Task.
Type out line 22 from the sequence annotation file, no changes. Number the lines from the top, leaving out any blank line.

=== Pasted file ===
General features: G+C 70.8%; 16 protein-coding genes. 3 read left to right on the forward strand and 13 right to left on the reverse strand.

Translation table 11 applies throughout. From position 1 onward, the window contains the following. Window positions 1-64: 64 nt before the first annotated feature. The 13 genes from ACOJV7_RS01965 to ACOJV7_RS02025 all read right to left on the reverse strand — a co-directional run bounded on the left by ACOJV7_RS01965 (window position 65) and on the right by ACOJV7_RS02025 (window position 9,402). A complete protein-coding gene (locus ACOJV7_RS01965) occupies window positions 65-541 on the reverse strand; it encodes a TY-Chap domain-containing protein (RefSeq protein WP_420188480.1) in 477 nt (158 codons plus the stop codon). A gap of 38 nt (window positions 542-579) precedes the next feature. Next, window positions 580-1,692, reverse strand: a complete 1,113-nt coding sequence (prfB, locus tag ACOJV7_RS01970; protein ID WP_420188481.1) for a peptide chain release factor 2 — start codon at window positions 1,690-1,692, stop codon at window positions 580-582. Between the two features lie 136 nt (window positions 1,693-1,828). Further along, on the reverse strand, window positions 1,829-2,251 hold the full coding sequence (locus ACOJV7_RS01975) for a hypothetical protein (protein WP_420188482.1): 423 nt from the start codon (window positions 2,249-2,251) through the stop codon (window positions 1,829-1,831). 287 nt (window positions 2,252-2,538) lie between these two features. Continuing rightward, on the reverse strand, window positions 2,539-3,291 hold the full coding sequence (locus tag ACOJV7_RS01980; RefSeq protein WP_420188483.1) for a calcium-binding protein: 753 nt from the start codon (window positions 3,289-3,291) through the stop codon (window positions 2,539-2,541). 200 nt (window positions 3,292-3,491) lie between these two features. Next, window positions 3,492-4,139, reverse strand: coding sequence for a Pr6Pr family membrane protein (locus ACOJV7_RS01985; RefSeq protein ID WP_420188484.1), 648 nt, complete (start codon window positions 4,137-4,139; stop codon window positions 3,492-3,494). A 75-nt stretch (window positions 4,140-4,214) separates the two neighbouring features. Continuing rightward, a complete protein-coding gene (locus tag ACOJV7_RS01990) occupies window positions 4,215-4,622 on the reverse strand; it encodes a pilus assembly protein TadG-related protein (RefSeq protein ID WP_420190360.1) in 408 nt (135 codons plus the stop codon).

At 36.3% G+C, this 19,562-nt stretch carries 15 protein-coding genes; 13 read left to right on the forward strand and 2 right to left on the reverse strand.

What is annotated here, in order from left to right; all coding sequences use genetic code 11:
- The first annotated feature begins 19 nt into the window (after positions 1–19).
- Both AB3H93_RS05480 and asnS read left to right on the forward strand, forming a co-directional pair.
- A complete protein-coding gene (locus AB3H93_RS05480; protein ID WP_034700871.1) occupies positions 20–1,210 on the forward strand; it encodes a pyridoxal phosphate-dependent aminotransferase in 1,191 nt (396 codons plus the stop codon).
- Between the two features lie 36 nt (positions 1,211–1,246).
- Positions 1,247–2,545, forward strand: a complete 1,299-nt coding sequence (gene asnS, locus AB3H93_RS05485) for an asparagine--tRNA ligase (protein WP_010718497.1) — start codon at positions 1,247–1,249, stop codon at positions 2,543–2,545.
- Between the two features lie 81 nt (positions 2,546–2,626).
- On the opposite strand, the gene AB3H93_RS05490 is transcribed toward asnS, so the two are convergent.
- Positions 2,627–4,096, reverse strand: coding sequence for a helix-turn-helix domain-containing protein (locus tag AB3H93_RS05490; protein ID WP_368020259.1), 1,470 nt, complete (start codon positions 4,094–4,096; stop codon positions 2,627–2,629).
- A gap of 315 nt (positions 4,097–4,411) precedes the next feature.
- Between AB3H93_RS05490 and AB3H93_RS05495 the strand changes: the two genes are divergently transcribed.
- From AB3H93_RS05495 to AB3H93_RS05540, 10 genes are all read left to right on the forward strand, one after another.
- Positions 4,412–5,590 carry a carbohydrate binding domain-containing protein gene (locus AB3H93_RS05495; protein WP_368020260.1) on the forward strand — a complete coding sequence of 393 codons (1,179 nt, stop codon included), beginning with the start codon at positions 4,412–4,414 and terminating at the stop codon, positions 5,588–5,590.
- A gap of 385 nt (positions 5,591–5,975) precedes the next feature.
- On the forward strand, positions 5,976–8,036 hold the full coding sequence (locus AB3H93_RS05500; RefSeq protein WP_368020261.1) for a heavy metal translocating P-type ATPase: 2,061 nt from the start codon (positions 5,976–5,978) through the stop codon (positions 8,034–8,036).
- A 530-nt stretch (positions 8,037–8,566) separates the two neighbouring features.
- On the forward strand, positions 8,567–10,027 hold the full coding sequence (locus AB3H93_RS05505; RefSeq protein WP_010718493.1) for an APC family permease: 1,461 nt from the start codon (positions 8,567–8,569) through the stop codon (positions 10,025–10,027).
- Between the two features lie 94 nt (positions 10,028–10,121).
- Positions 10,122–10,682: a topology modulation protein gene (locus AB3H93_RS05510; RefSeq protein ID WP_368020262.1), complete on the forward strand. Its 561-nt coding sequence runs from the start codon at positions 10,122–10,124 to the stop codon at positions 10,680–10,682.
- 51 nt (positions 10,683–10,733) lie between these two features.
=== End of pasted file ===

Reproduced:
- Positions 10,122–10,682: a topology modulation protein gene (locus AB3H93_RS05510; RefSeq protein ID WP_368020262.1), complete on the forward strand. Its 561-nt coding sequence runs from the start codon at positions 10,122–10,124 to the stop codon at positions 10,680–10,682.